FOUR PILLARS OF OUR WORK
TRANSFORM-iN EDUCATION: four pillars of our work
Four key pillars underpin our work on uncertainty in education:
We engage with a range of educational theorists and philosophers that help us to think what children and young people need from their education in order to address the many life challenges where there are no clear answers.
Our own research on uncertainty engages with formal and informal education contexts, with different ages of children and young people, both in the UK and in the Global South.
We also draw on the empirical work of many other researchers.
Our work responds to an international policy agenda emphasising the need for education that can respond to the types of 21st century challenges where solutions are as-yet-unknown.
TiE TEACHING PRACTICE
In our own university teaching practice, we open up spaces for our undergraduate and postgraduate students to engage with uncertainty.
We open spaces for our undergraduate and postgraduate students to engage with uncertainty.
Teaching in the School of Education and Social Work, we also explore with students how they might work with uncertainty in their own practice with children and young people in a range of formal and informal education contexts. You can read a student’s work on using a scrapbook to notice what ‘not knowing’ allows in an early years settings: here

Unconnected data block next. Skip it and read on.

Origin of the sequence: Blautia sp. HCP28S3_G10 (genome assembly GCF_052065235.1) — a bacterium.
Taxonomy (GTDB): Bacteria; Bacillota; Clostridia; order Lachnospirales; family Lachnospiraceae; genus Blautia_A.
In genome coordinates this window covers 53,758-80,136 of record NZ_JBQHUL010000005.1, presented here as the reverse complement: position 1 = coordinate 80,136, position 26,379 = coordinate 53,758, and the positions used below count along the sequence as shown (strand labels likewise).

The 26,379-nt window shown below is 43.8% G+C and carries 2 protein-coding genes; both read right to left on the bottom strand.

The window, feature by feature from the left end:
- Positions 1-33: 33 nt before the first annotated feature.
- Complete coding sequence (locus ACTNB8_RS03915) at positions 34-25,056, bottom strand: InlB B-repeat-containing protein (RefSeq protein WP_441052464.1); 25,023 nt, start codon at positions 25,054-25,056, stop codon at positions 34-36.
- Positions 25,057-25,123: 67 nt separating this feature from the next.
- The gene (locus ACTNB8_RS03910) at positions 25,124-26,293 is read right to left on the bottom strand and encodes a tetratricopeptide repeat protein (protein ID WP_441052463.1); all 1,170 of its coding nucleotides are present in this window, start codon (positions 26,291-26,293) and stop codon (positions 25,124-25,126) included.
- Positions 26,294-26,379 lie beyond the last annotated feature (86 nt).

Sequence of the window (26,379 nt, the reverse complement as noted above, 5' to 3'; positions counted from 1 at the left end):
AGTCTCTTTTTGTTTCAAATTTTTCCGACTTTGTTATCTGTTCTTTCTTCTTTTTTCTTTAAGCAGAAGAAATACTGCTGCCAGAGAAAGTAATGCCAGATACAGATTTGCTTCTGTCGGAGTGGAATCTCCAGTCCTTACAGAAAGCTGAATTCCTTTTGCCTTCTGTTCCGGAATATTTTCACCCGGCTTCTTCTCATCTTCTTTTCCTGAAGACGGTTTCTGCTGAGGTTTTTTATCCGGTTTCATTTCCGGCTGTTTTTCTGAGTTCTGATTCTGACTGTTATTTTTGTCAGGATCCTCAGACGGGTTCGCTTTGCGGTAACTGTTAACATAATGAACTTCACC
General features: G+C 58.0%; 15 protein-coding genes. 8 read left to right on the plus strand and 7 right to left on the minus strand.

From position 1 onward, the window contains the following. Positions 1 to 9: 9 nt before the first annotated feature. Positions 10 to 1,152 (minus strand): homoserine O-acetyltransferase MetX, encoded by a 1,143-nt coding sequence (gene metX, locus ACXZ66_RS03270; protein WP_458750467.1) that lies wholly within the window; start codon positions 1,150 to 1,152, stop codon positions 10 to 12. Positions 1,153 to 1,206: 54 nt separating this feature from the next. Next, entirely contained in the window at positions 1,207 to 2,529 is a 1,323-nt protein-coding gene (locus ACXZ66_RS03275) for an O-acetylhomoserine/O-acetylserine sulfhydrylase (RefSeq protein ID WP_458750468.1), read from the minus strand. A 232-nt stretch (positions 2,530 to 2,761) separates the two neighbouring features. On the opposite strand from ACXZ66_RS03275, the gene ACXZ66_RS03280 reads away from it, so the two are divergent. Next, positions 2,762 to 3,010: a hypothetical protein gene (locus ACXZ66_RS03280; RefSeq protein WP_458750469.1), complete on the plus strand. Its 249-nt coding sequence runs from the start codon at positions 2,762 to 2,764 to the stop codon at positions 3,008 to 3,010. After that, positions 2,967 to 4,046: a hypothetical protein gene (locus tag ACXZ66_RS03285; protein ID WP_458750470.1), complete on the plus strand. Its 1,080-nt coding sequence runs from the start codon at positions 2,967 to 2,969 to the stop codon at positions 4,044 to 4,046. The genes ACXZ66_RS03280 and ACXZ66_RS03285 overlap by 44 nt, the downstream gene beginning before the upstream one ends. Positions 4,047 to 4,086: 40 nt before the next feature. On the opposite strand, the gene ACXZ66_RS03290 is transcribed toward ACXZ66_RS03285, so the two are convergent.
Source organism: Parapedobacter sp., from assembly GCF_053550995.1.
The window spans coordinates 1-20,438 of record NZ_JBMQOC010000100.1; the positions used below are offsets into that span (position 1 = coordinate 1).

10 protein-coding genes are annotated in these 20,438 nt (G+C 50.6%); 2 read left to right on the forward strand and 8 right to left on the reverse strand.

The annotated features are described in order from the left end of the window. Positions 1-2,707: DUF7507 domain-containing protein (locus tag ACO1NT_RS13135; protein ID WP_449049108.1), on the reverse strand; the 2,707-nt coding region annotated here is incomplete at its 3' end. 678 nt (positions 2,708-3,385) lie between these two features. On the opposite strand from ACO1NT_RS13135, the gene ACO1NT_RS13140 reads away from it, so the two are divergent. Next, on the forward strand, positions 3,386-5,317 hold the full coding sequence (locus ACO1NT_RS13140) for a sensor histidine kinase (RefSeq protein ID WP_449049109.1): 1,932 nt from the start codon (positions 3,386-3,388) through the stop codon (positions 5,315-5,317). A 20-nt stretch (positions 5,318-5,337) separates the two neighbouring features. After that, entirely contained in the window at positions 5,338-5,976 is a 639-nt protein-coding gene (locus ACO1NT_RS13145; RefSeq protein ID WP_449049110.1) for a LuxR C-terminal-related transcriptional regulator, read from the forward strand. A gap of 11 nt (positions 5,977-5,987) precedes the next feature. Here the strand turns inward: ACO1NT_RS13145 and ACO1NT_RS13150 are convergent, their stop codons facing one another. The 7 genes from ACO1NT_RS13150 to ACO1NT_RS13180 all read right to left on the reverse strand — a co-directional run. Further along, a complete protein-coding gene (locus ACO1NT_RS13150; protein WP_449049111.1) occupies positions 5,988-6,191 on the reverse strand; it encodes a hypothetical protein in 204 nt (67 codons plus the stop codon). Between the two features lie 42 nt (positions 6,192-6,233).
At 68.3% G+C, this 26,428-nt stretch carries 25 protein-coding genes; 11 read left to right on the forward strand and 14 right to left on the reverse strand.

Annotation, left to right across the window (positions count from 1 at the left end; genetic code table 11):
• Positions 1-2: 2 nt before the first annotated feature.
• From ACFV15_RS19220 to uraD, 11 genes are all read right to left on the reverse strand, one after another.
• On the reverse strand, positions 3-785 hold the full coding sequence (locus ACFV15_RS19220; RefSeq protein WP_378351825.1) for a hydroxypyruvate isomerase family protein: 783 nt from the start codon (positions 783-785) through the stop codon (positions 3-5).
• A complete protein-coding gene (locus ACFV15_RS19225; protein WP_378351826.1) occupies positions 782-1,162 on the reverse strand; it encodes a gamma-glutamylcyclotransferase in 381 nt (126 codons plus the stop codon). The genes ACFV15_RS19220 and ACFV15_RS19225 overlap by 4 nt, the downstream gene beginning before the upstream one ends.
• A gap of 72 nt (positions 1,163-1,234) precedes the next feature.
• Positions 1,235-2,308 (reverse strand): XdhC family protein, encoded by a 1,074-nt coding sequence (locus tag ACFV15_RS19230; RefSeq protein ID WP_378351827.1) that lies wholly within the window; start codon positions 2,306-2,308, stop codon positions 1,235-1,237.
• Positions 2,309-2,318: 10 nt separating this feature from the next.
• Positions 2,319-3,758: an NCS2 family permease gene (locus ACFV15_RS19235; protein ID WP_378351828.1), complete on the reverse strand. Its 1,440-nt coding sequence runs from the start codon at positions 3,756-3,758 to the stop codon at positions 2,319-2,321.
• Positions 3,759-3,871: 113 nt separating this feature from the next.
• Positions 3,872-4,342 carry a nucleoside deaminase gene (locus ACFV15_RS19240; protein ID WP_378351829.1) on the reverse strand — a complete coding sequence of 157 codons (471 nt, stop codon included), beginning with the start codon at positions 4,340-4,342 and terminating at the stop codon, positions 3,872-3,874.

This includes examples of engaging with sustainability uncertainty. Rebecca is supporting doctoral and masters researchers engaged in sustainability research with children. Perpetua co-convenes an interdisciplinary Forest Food Garden elective (which won the University of Sussex 'Teaching to Disrupt' award, 2020/21) - you can read a blog here about how uncertainty is integral to this course ; she is also a member of a team supporting Green United, a cross-school environmental education initiative in Lewes.
We also draw on our own practice experience of engaging with uncertainty before becoming academics. Rebecca was a schoolteacher and local authority adviser. Perpetua has researched and worked (and continues to do so) with staff in many organisations (including schools and informal education sectors) to amplify the voices and experiences of children and young people.
See our blog on a different purposes and models of education: Modelling transformative education.
See our theoretical paper on the role of schools for addressing climate change.